A look at Austria’s Koch.Campus and their efforts to keep Monsanto out of Europe in a bid to protect Austria’s diverse plant varieties and animals.
By Roberta Phillips
Meet Koch.Campus, an initiative from Vienna who is working to give modern Austrian cuisine an international image, promote local production, as well as high quality suppliers, and ensure the sustainability of biologically diverse plant varieties and vintage farm animals. Conceived by founder Klaus Buttenhauser and Austria’s leading chefs Thomas Dorfer, Andreas Döllerer, Heinz Reitbauer, the initiative has attracted more than 20 other chefs from across the country; this group represents Austrian culinary heavyweights who are quite clearly a little more than food enthusiasts.
It is no wonder then, that like so many other Europeans, they are against the 2014 European Commission’s proposed Seed Regulations, announced earlier this year. Although rejected last March, Koch.Campus know that this sigh of relief will not last long; the new starts its term of office in November and the regulations are subject to retouches and renegotiations. A new draft for 2015 has also been announced.
The proposed regulations under the EC‘s revision of the EU Seed Act would bring in intense regulation of all seeds and plants and make it mandatory to register every single variety of vegetable in order for it to be legally sold. However, at nearly £3000 (€3759) a pop, this is a price tag that would force the growing of fruit and vegetables exclusively into the realm of large-scale commercial farming as, by the laws of supply and demand, no biotech company (those who sell the seeds) would see it in any way profitable to register a rare seed that would only be bought by a handful of growers. Furthermore, even if these varieties are legally for sale, the prices would no doubt be so high that those seeking them, like the guys from Koch.Campus and local suppliers used by many top class restaurants, would no longer be able to afford them. However, the most terrifying result would be the eradication of biodiversity and the prevalence of GM crops, a prospect which one of Koch. Campus’s founders Klaus Buttenhauser is not willing to see come to pass: “It took evolution millions of years to create Biodiversity. Lets protect that for the sake of the versatility of European cuisine.”
Seen as the epicenter of anti-GMO advocacy, Europe has made its voice heard in the fight against standardized uniformity with about 900.000 people signing petitions in the lead up to March. However, it was Austria who really got their point across with 500.000 petitions from this region alone.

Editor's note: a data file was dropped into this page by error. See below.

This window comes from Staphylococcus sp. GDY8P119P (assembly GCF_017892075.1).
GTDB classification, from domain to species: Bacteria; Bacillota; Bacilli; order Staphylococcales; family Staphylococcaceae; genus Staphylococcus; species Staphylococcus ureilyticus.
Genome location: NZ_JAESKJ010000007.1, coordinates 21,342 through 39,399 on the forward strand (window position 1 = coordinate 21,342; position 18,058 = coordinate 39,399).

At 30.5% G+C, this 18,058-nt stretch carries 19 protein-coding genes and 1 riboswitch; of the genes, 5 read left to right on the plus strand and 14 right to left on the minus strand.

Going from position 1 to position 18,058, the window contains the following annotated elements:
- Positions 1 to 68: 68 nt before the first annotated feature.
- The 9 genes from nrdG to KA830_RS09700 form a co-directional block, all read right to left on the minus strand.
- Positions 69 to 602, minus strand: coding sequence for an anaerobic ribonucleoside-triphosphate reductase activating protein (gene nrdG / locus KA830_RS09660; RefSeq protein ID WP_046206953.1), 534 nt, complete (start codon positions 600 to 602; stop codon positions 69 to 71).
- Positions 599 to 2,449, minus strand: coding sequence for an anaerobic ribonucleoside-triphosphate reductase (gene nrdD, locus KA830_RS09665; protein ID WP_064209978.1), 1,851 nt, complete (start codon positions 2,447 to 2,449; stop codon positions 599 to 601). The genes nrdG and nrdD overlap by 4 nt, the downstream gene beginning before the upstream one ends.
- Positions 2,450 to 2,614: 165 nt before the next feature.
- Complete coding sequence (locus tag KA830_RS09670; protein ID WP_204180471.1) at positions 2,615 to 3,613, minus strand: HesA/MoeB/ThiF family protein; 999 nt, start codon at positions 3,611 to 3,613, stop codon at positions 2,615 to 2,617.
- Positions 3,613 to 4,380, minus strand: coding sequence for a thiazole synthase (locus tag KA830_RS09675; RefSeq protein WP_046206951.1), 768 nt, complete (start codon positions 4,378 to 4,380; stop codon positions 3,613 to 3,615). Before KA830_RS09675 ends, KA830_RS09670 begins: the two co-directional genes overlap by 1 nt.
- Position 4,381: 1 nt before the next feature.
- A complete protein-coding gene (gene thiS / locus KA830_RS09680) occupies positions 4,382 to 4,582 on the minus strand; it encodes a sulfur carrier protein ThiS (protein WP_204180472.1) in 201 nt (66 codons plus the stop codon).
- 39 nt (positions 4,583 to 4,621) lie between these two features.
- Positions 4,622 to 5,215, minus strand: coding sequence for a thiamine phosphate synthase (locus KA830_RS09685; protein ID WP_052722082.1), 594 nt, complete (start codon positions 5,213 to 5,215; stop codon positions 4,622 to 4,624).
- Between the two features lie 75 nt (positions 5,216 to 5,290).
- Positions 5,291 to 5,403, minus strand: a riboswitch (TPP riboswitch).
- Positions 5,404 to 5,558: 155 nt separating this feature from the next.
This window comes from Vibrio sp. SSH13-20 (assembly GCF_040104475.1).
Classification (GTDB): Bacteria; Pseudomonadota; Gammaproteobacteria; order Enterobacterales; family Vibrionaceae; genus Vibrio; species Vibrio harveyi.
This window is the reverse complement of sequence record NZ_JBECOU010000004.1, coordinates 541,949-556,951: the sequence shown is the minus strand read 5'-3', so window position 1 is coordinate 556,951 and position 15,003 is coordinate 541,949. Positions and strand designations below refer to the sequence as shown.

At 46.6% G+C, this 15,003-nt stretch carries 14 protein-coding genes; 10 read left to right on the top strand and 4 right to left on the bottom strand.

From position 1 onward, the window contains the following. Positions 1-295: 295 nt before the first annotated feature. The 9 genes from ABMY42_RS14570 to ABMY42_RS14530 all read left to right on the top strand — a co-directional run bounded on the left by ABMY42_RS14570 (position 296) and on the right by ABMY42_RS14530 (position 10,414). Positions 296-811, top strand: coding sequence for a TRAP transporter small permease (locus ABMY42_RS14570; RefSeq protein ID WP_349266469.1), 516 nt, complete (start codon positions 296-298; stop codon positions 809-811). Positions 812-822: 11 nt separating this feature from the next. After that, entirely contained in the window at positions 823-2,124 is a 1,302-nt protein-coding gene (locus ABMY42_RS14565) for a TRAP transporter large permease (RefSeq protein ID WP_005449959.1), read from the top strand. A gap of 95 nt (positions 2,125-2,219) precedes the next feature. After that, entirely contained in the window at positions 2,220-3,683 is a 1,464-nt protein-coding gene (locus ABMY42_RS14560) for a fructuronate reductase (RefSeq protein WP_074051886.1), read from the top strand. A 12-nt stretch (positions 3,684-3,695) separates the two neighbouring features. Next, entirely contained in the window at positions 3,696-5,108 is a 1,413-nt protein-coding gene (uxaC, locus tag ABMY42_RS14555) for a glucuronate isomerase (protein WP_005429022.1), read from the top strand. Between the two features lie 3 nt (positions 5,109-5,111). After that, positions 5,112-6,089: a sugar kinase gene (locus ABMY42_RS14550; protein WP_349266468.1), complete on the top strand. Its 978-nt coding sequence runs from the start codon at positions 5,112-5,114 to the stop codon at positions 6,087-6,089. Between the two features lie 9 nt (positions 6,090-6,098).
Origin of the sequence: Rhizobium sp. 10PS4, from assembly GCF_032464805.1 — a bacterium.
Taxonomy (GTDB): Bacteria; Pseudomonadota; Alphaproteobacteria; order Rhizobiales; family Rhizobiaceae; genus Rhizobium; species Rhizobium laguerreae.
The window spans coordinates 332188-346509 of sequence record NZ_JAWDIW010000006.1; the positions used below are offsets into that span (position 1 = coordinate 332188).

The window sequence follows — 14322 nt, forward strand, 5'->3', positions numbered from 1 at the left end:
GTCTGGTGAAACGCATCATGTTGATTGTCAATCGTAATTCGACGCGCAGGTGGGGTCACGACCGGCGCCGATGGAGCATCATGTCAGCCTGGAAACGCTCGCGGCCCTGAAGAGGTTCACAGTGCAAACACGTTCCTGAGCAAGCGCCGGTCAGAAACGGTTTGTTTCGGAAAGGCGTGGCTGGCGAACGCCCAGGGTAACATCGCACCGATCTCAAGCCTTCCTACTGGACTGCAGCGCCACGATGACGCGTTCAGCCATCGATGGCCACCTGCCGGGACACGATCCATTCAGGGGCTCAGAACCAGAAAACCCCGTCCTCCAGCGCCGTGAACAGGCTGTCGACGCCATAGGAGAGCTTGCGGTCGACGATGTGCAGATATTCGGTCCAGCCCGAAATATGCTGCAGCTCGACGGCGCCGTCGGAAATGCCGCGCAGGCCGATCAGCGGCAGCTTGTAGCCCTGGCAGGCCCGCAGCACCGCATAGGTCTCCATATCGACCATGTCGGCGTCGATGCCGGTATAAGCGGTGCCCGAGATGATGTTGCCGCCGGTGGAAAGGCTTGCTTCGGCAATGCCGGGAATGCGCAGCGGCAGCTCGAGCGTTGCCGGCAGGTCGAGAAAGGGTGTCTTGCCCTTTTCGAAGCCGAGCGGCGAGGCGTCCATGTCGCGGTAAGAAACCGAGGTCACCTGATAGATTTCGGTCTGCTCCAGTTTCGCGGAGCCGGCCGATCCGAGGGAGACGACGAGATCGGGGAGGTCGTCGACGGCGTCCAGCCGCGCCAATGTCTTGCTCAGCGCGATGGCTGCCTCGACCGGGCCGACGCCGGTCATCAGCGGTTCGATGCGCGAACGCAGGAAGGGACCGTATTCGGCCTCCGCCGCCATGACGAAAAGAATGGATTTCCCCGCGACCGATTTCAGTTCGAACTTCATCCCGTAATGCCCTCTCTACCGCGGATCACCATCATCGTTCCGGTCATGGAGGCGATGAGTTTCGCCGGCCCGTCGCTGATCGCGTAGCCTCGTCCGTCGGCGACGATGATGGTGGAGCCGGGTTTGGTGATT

With its postcard perfect scenery and even more bountiful orchards and vegetable gardens, Austria is rightfully a little more than concerned about their locally sourced produce, the livelihood of their local producers and the effect of the regulations on their finest restaurants such as two star Michelin restaurant Steirereck, number 16 on the World’s 50 Best and the host of Koch.Campus’s Chef’s Table awareness event on October 7th. For the event, Koch.Campus will host seven international chefs, including Nils Henkel, who will present dishes inspired by what the beautiful Austrian landscape has to offer. Wolfgang Palme, Koch.Campus’s vegetable guru will be pointing them in the right direction, highlighting the diversity and richness of Austrian produce.
Heinz Reitbauer, head chef of Steirereck, sees his local suppliers as his extended family, who work symbiotically with the restaurant to create something uniquely delicious. He explains that the dishes created are only as good as the ingredients received and that without those few passionate specialists, who continue to cultivate rare varieties, the restaurant would no longer be able to be what it is. He speaks of his suppliers with such fondness and admiration that it is clear to see that this is anything but a business transaction; these are his oldest friends. “Through our interaction with Michi (Michael Bauer), among others, we have been able to have our eyes opened to the incredible potential of the natural biodiversity that exists within Austria but also how delicate the balance can be between whether a particular variety survives or is consigned to obscurity. It is often merely a few passionate specialists who keep these rare varieties going.” Another of these specialists is Erich Stekovic, propagator of over 7,000 tomato varieties and patron of biodiversity. For these dedicated people, this isn’t just their job, it’s their life, their livelihood and their passion.